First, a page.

Mindfulness Through the Holidays

 

“Mindfulness means paying attention in a particular way: on purpose, in the present moment, and nonjudgmentally.”

            -Jon Kabat Zinn

Rivendell Behavioral Health hosted a luncheon on Friday, December 14, on being mindful during the holiday season. The program was led by Laura Huff, an LMSW at Rivendell Behavioral Health, who presented a few different exercises and methods to help handle situations that cause stress during the holidays. Some of the top causes of stress during the holiday season, she says, are relationships, money, overindulging and time.

“Being Present in the Moment” was the first practice Huff presented. This topic focused on removing emotion and judgement from a situation and experiencing the moment as it is, whether a moment is good or bad. Huff explained that our minds are like untrained puppies that want to wander off while we are sitting still.

Huff says that the goal of being mindful is not to be relaxed but rather be in the moment, not being distracted by other things outside of the moment you are currently in.

The “4² Breathing Exercise” was the second exercise Huff presented. This exercise is used to help those with family and relationship issues. As part of the exercise, participants were told to “breathe in for a count of four, hold for a count of four, exhale for a count of four, and repeat four times.” This is done to help calm a situation in order to find a solution.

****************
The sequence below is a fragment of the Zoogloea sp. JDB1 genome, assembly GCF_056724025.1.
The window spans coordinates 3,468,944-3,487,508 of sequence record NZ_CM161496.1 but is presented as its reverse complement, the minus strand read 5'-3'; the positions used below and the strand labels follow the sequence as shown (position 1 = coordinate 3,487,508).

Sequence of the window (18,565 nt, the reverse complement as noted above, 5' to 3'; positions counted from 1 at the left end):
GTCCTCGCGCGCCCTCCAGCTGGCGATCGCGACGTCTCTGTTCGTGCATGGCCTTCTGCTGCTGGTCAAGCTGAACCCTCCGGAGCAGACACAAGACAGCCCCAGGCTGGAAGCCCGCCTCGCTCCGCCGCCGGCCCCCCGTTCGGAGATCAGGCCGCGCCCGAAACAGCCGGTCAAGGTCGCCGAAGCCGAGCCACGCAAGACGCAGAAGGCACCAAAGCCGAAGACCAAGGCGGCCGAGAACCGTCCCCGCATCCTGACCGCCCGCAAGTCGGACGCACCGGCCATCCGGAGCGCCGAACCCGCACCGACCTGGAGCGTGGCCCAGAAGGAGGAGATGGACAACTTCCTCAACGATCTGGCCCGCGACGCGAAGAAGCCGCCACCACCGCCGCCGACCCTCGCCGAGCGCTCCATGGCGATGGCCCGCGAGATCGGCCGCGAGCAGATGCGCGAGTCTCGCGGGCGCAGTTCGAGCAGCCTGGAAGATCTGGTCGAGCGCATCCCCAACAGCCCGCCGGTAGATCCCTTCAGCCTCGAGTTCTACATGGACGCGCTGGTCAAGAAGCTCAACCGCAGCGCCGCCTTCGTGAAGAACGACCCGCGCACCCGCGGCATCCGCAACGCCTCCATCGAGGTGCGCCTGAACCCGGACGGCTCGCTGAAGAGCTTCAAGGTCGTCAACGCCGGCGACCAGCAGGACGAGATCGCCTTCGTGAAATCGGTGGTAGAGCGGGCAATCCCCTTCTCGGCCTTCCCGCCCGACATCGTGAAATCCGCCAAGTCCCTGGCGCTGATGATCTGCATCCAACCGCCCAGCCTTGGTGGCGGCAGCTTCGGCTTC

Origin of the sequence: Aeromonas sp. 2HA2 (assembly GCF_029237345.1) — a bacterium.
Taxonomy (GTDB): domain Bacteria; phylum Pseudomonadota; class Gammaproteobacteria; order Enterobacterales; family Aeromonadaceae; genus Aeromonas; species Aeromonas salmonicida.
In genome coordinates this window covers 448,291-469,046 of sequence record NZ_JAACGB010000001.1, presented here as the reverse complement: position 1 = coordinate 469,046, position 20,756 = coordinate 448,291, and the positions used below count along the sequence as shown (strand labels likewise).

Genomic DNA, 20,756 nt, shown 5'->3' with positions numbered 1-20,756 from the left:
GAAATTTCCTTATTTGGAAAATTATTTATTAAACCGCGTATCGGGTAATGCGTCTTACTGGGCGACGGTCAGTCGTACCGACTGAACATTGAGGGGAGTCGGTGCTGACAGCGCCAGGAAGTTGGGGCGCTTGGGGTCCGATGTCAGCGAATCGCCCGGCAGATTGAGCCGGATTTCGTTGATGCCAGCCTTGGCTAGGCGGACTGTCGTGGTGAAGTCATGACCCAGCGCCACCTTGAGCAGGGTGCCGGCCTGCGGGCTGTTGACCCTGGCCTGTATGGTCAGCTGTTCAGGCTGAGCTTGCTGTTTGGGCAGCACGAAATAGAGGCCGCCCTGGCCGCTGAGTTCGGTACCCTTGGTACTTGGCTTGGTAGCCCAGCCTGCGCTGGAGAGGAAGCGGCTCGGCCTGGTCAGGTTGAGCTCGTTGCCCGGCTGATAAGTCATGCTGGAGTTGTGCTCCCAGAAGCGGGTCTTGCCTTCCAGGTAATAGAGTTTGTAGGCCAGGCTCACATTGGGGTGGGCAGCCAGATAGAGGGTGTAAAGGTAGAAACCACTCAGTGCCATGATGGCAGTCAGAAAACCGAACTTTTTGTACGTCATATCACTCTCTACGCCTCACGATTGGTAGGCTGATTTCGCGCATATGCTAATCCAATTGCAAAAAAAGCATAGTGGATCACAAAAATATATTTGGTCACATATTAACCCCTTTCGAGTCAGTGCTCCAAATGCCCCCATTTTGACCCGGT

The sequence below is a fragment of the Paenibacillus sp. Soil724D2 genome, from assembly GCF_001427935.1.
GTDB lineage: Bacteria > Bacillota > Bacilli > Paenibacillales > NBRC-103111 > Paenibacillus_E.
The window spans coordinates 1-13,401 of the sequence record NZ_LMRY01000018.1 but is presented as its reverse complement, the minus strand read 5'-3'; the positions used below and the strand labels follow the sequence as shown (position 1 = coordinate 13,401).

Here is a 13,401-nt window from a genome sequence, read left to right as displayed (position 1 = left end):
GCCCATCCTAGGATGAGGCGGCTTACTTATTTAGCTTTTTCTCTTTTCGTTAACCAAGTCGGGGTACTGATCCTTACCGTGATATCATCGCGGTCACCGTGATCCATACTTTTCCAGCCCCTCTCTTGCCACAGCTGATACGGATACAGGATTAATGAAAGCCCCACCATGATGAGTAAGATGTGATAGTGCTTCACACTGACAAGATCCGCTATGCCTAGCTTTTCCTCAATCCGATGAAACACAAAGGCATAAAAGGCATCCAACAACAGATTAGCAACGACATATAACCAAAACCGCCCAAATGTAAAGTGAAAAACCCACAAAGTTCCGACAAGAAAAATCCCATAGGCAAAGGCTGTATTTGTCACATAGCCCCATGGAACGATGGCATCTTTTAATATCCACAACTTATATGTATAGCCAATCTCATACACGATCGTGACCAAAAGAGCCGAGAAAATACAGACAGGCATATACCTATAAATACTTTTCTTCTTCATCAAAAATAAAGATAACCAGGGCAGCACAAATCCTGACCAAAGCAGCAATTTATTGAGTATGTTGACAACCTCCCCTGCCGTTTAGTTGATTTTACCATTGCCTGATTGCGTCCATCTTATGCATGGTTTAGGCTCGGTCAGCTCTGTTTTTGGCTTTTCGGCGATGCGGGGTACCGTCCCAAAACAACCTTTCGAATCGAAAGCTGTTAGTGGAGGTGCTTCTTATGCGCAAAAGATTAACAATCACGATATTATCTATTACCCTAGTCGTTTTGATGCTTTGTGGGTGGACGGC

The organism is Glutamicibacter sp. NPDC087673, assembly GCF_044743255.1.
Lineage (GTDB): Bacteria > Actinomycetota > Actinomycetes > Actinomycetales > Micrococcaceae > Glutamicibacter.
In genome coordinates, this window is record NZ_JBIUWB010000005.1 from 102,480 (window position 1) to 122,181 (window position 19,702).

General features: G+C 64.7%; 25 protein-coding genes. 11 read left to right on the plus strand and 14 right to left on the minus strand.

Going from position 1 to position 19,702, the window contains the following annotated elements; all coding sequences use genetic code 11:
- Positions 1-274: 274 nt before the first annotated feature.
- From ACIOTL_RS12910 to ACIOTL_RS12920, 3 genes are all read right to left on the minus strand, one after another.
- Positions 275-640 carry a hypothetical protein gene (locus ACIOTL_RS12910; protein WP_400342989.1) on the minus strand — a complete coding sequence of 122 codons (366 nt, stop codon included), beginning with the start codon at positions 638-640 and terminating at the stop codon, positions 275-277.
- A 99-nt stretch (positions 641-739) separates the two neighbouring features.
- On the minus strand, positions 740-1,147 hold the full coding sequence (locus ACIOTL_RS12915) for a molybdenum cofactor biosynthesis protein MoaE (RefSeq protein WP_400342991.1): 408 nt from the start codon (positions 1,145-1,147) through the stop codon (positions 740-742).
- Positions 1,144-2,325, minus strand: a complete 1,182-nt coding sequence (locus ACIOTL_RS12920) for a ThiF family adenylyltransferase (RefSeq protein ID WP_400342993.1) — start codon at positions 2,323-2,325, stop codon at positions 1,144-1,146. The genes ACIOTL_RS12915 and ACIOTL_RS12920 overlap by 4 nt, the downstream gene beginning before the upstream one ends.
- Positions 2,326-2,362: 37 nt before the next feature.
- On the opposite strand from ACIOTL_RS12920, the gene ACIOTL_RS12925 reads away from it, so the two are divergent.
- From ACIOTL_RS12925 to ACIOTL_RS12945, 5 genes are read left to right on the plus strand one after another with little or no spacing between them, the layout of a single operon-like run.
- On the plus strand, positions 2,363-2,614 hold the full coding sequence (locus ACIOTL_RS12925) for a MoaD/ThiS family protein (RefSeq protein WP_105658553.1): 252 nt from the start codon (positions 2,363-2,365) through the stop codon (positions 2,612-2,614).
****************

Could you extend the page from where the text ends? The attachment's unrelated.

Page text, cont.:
The third practice Huff presented was “Being Mindful in and Argument,” which allows space for the user to know what they are feeling during the conflict. The purpose of the exercise is to try to find ways to diffuse a situation through deep breathing.

“Body Scanning” was the next exercise Huff presented, which is used to help with money problems during the holiday season. This exercise has participants focus on several different parts of their body as they breathe starting with the feet and going up to the head. The purpose of the exercise was to notice places where there are sensations like tension or discomfort.

Overindulging was the next topic of discussion with the exercise of “Mindful Eating” being introduced. This exercise has participants look and observe the food they are about to eat and having them focus on what it feels, looks, smells and tastes like. This helps people think deeply about the snack before indulging.

The final topic of discussion was not having enough time. The exercise Huff conducted, “Focusing on a Single Minute”, has participants try to count to a minute and see how close they get. This is to help the participant consider why they feel rushed.

The seventh and final exercise is called “Gratitude” which has a person think about what they are grateful for and what matters most to them as they breathe deeply.

Huff ended her presentation explaining how important it is to be mentally present with loved ones during the holidays.

“Sometimes life can really bog us down,” Huff says.“It is important to be present with that person because that person can feel it. There is not a better gift, for us to love and care for one another.”

Learn more about Rivendell Behavioral Health at https://www.rivendellofarkansas.com/

READ MORE: How to Maintain Your Mental Health During the Holidays 

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